Many species of bird have a ‘distress call’. These are sounds that the birds transmit only when they are being attacked by a predator – they are not the same as alarm calls, which might be given on sighting a predator. Generally alarm calls just alert birds rather than dispersing them. Distress call scaring systems have a recording of the distress call of the pest bird, which is played back through a loudspeaker, or series of loudspeakers.
Broadcasting distress calls elicits different reactions in different species of pest bird. Social and aggressive birds that communicate verbally within colonies, such as gulls and corvids, would usually fly towards the source initially to see if they could mob the predator and help their kind. When the call ceases and they do not find a predator they are then unnerved or ‘scared’ by the possible danger and disperse. Birds that do not communicate much verbally, or do not have bills or claws to threaten predators, such as pigeons or starlings, will tend to stop and assess the situation, then disperse directly. The best results are likely to come from the distress call of the actual pest species causing the problem, though closely related species’ distress calls can also evoke a response.
When social birds are dispersed using other scaring techniques such as loud noises, they generally do not fly far away. They would normally just settle on the nearest safe perch, which might be quite close to the area where they are causing a problem. With use of distress calls, they generally tend to move further away from the call source and the entire uncomfortable area.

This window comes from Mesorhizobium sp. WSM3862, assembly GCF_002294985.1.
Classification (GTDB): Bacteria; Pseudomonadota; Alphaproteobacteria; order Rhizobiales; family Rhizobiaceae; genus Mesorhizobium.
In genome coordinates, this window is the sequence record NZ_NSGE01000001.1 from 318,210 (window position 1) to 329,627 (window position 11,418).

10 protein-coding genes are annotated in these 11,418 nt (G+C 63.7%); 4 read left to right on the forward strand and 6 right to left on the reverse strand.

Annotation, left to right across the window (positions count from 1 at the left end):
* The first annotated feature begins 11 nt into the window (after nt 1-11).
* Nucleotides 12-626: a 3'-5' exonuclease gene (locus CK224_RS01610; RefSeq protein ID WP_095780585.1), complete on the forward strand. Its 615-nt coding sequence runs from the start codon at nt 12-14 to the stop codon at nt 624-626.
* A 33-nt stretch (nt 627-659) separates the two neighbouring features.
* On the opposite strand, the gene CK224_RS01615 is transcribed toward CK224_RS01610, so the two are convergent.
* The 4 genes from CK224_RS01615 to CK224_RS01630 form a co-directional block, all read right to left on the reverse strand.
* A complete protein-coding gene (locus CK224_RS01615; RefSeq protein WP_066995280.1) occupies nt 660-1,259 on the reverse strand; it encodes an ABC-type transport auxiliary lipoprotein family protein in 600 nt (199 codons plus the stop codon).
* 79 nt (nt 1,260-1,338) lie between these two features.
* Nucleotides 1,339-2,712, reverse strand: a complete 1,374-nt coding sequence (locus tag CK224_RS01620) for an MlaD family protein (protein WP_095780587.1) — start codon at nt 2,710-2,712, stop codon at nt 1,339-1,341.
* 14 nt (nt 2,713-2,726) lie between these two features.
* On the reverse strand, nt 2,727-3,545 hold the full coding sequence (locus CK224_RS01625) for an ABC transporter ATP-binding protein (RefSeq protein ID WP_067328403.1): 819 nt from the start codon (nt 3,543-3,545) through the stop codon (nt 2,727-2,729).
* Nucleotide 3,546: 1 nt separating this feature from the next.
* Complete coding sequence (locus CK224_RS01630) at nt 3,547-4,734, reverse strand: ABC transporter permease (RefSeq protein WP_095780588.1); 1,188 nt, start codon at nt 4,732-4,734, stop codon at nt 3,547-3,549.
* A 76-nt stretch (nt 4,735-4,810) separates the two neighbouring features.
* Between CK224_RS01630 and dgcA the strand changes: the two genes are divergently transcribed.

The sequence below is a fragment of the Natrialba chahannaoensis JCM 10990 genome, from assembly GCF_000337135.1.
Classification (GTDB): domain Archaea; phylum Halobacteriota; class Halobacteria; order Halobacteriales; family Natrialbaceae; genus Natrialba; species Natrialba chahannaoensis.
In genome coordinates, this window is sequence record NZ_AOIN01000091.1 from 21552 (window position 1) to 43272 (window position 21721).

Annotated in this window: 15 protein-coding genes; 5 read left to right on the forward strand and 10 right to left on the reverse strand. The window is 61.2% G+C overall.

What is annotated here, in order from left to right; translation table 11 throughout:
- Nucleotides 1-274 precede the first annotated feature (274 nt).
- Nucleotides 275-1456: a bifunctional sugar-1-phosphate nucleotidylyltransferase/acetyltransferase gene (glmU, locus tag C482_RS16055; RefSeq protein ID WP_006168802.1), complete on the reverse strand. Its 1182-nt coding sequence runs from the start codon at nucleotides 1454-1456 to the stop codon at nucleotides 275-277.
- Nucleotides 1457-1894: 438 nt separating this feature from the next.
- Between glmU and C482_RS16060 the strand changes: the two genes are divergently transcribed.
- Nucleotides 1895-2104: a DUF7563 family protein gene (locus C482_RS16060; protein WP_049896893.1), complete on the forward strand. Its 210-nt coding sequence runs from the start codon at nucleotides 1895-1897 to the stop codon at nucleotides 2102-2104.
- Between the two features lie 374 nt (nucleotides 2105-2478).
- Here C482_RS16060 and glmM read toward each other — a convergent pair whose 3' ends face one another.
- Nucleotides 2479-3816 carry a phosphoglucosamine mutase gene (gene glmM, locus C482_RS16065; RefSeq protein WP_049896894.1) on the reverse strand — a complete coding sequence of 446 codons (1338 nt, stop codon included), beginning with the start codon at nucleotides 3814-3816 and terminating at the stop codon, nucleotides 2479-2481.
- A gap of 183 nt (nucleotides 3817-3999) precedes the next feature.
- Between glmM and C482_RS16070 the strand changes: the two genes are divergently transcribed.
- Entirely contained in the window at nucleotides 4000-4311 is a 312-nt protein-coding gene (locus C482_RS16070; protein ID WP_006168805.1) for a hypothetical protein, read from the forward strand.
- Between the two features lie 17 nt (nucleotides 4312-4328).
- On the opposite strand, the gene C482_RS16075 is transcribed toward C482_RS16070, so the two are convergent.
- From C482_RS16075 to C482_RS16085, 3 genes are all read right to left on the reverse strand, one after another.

Natural bird distress calls played back at a natural sound level are not intrusive to people and often remain unnoticed in places where the public are present.
Systems normally comprise a base “control” unit and a number of external speakers. They come pre-programmed with a number of species distress calls. Some are programmable to allow the duration and timing of distress calls to be controlled.
There are systems on the market that supposedly scare birds using ultrasonic ‘sounds’. However, in general birds have similar hearing abilities to humans , so birds would not be able to hear them. Thus, ultrasonic sound generators have little or no effect in dispersing birds.
Unfamiliar loud noises, such as clapping, banging, whistling or wailing will usually move birds the first time they hear them. However, loud noises used repeatedly will have limited effect as the birds soon become habituated to them and ignore them when they discover the noises will not harm them. A loud noise similar to a gun firing can be effective in agricultural situations though, where it is backed up with people with real guns shooting some of the birds.